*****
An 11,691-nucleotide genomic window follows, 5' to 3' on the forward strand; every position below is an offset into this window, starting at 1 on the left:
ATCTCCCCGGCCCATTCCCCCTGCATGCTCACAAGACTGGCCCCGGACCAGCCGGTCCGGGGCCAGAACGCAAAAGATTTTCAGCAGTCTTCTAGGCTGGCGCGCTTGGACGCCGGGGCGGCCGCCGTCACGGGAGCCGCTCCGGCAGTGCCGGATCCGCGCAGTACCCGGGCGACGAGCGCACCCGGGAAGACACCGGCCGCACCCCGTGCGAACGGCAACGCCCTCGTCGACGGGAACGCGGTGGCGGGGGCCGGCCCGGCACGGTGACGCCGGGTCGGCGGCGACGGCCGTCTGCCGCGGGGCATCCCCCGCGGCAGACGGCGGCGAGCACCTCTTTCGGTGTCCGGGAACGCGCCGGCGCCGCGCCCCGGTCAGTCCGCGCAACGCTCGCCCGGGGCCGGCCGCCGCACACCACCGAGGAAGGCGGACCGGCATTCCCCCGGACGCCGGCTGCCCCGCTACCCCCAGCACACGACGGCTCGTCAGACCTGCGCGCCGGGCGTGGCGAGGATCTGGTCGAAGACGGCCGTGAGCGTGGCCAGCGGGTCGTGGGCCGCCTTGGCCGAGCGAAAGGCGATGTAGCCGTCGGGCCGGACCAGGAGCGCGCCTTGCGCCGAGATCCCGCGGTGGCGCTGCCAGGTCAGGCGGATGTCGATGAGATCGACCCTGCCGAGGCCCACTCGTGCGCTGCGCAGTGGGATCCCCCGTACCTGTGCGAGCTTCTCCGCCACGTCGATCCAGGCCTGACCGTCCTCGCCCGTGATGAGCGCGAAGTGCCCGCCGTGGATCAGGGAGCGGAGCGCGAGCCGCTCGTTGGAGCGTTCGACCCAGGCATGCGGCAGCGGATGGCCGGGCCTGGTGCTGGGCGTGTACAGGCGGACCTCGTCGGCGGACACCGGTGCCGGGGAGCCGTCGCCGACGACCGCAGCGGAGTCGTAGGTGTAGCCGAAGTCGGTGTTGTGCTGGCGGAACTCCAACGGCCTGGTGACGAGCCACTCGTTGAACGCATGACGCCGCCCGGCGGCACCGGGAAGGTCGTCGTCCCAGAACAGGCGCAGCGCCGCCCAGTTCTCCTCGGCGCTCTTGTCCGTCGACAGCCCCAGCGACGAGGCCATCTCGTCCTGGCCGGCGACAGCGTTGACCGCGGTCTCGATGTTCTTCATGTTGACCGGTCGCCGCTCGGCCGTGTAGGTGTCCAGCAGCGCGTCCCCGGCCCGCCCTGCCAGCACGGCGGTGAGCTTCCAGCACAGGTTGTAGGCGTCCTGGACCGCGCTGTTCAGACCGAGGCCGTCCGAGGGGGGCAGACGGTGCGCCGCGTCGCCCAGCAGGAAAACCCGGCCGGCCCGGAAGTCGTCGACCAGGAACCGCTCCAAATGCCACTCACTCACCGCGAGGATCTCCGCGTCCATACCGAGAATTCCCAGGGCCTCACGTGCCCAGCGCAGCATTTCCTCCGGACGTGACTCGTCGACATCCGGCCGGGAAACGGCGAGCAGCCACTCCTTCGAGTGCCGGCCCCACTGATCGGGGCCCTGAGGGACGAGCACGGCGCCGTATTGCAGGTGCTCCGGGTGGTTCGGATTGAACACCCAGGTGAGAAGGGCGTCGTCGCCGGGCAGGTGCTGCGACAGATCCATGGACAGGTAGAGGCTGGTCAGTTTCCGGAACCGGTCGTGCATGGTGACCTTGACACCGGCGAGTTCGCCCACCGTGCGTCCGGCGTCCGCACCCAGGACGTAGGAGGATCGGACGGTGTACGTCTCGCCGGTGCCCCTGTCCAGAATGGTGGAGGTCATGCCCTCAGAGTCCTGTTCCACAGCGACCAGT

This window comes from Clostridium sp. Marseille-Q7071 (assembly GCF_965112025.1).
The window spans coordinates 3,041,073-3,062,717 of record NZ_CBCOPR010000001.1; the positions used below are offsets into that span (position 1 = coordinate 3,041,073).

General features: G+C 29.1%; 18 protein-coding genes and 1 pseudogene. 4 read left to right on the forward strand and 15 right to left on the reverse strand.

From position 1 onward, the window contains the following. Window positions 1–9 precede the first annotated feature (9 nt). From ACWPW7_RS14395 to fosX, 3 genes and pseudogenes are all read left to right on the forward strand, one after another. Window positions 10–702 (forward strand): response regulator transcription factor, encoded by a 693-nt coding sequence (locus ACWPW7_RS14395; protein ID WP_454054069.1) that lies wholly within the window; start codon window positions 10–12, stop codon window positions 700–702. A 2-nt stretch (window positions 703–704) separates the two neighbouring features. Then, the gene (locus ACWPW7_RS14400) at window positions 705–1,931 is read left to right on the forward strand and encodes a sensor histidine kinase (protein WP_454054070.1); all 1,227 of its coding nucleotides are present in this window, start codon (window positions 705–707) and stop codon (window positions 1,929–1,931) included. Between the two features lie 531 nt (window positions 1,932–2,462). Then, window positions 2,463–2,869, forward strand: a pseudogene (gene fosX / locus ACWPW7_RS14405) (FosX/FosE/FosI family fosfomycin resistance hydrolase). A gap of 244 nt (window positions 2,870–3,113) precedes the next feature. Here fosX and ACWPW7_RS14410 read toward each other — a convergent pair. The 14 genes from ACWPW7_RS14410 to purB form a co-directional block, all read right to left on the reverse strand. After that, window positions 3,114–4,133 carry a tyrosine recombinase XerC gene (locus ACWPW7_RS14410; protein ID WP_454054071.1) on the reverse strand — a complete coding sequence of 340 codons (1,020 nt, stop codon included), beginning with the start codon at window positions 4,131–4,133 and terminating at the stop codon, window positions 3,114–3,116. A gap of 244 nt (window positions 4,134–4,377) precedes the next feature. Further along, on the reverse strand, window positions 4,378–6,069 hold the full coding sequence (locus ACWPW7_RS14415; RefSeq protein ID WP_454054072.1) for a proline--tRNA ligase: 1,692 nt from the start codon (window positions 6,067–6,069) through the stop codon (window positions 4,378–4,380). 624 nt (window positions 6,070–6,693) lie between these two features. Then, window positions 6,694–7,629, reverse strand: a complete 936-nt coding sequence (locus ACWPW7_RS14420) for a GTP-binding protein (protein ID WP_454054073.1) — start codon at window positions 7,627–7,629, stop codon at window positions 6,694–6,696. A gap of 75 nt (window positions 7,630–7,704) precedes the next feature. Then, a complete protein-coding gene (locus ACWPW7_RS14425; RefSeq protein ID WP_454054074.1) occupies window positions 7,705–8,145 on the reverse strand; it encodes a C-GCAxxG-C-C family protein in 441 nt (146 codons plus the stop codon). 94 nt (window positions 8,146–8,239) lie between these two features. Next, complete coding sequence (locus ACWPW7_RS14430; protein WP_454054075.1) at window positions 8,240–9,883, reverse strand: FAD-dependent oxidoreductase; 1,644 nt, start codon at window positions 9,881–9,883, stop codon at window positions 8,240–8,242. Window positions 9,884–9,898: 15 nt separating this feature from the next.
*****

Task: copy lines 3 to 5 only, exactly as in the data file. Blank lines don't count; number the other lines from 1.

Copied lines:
This window comes from Clostridium sp. Marseille-Q7071 (assembly GCF_965112025.1).
The window spans coordinates 3,041,073-3,062,717 of record NZ_CBCOPR010000001.1; the positions used below are offsets into that span (position 1 = coordinate 3,041,073).

General features: G+C 29.1%; 18 protein-coding genes and 1 pseudogene. 4 read left to right on the forward strand and 15 right to left on the reverse strand.